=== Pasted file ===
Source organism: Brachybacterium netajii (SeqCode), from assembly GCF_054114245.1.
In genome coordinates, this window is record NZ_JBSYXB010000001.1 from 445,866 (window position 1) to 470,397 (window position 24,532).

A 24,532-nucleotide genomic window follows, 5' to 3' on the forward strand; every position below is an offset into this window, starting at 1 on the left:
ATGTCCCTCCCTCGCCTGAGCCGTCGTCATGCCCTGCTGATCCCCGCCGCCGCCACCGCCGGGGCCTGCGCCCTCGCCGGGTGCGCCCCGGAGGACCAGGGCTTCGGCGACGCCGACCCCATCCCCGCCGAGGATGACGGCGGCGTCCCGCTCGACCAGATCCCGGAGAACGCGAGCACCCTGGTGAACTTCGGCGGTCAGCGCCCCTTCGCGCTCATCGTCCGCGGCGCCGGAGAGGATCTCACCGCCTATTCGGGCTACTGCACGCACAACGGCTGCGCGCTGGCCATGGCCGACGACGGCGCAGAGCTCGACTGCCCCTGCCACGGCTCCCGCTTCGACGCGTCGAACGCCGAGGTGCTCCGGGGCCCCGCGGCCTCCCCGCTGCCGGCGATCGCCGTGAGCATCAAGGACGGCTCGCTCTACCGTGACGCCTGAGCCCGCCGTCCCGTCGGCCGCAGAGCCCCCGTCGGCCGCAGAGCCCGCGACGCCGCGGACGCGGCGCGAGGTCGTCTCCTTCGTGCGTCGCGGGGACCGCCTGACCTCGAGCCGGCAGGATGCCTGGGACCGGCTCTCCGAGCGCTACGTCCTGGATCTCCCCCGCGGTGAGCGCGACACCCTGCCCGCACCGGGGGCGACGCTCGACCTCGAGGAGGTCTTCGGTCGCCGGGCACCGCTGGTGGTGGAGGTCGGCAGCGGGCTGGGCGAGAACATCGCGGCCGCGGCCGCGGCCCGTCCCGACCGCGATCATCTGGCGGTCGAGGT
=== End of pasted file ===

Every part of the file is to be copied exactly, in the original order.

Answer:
Source organism: Brachybacterium netajii (SeqCode), from assembly GCF_054114245.1.
In genome coordinates, this window is record NZ_JBSYXB010000001.1 from 445,866 (window position 1) to 470,397 (window position 24,532).

A 24,532-nucleotide genomic window follows, 5' to 3' on the forward strand; every position below is an offset into this window, starting at 1 on the left:
ATGTCCCTCCCTCGCCTGAGCCGTCGTCATGCCCTGCTGATCCCCGCCGCCGCCACCGCCGGGGCCTGCGCCCTCGCCGGGTGCGCCCCGGAGGACCAGGGCTTCGGCGACGCCGACCCCATCCCCGCCGAGGATGACGGCGGCGTCCCGCTCGACCAGATCCCGGAGAACGCGAGCACCCTGGTGAACTTCGGCGGTCAGCGCCCCTTCGCGCTCATCGTCCGCGGCGCCGGAGAGGATCTCACCGCCTATTCGGGCTACTGCACGCACAACGGCTGCGCGCTGGCCATGGCCGACGACGGCGCAGAGCTCGACTGCCCCTGCCACGGCTCCCGCTTCGACGCGTCGAACGCCGAGGTGCTCCGGGGCCCCGCGGCCTCCCCGCTGCCGGCGATCGCCGTGAGCATCAAGGACGGCTCGCTCTACCGTGACGCCTGAGCCCGCCGTCCCGTCGGCCGCAGAGCCCCCGTCGGCCGCAGAGCCCGCGACGCCGCGGACGCGGCGCGAGGTCGTCTCCTTCGTGCGTCGCGGGGACCGCCTGACCTCGAGCCGGCAGGATGCCTGGGACCGGCTCTCCGAGCGCTACGTCCTGGATCTCCCCCGCGGTGAGCGCGACACCCTGCCCGCACCGGGGGCGACGCTCGACCTCGAGGAGGTCTTCGGTCGCCGGGCACCGCTGGTGGTGGAGGTCGGCAGCGGGCTGGGCGAGAACATCGCGGCCGCGGCCGCGGCCCGTCCCGACCGCGATCATCTGGCGGTCGAGGT